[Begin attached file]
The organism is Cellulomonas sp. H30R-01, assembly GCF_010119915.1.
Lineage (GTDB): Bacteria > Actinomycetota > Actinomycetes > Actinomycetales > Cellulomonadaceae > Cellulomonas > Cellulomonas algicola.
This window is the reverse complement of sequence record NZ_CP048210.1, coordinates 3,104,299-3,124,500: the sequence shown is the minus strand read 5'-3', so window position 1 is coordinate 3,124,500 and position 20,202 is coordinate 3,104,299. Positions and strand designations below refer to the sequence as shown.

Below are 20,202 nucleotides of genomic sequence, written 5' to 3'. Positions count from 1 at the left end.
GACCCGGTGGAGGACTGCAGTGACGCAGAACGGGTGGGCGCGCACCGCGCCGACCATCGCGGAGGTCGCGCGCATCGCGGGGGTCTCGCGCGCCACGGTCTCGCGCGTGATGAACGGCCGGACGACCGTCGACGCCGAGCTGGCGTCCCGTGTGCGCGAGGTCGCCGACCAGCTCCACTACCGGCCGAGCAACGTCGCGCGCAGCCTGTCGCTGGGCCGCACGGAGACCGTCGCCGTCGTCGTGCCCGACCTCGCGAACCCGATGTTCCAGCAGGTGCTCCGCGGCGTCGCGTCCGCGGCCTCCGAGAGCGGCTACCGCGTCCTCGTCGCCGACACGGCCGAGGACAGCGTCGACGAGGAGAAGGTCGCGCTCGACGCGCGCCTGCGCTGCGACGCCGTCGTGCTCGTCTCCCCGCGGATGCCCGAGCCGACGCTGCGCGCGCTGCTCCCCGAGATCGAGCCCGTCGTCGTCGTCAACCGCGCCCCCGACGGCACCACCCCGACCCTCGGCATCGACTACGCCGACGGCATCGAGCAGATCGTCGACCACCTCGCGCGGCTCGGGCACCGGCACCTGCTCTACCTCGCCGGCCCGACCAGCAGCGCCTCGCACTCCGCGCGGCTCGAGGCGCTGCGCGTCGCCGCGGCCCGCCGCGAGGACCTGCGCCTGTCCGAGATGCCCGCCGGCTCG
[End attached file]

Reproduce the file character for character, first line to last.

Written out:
The organism is Cellulomonas sp. H30R-01, assembly GCF_010119915.1.
Lineage (GTDB): Bacteria > Actinomycetota > Actinomycetes > Actinomycetales > Cellulomonadaceae > Cellulomonas > Cellulomonas algicola.
This window is the reverse complement of sequence record NZ_CP048210.1, coordinates 3,104,299-3,124,500: the sequence shown is the minus strand read 5'-3', so window position 1 is coordinate 3,124,500 and position 20,202 is coordinate 3,104,299. Positions and strand designations below refer to the sequence as shown.

Below are 20,202 nucleotides of genomic sequence, written 5' to 3'. Positions count from 1 at the left end.
GACCCGGTGGAGGACTGCAGTGACGCAGAACGGGTGGGCGCGCACCGCGCCGACCATCGCGGAGGTCGCGCGCATCGCGGGGGTCTCGCGCGCCACGGTCTCGCGCGTGATGAACGGCCGGACGACCGTCGACGCCGAGCTGGCGTCCCGTGTGCGCGAGGTCGCCGACCAGCTCCACTACCGGCCGAGCAACGTCGCGCGCAGCCTGTCGCTGGGCCGCACGGAGACCGTCGCCGTCGTCGTGCCCGACCTCGCGAACCCGATGTTCCAGCAGGTGCTCCGCGGCGTCGCGTCCGCGGCCTCCGAGAGCGGCTACCGCGTCCTCGTCGCCGACACGGCCGAGGACAGCGTCGACGAGGAGAAGGTCGCGCTCGACGCGCGCCTGCGCTGCGACGCCGTCGTGCTCGTCTCCCCGCGGATGCCCGAGCCGACGCTGCGCGCGCTGCTCCCCGAGATCGAGCCCGTCGTCGTCGTCAACCGCGCCCCCGACGGCACCACCCCGACCCTCGGCATCGACTACGCCGACGGCATCGAGCAGATCGTCGACCACCTCGCGCGGCTCGGGCACCGGCACCTGCTCTACCTCGCCGGCCCGACCAGCAGCGCCTCGCACTCCGCGCGGCTCGAGGCGCTGCGCGTCGCCGCGGCCCGCCGCGAGGACCTGCGCCTGTCCGAGATGCCCGCCGGCTCG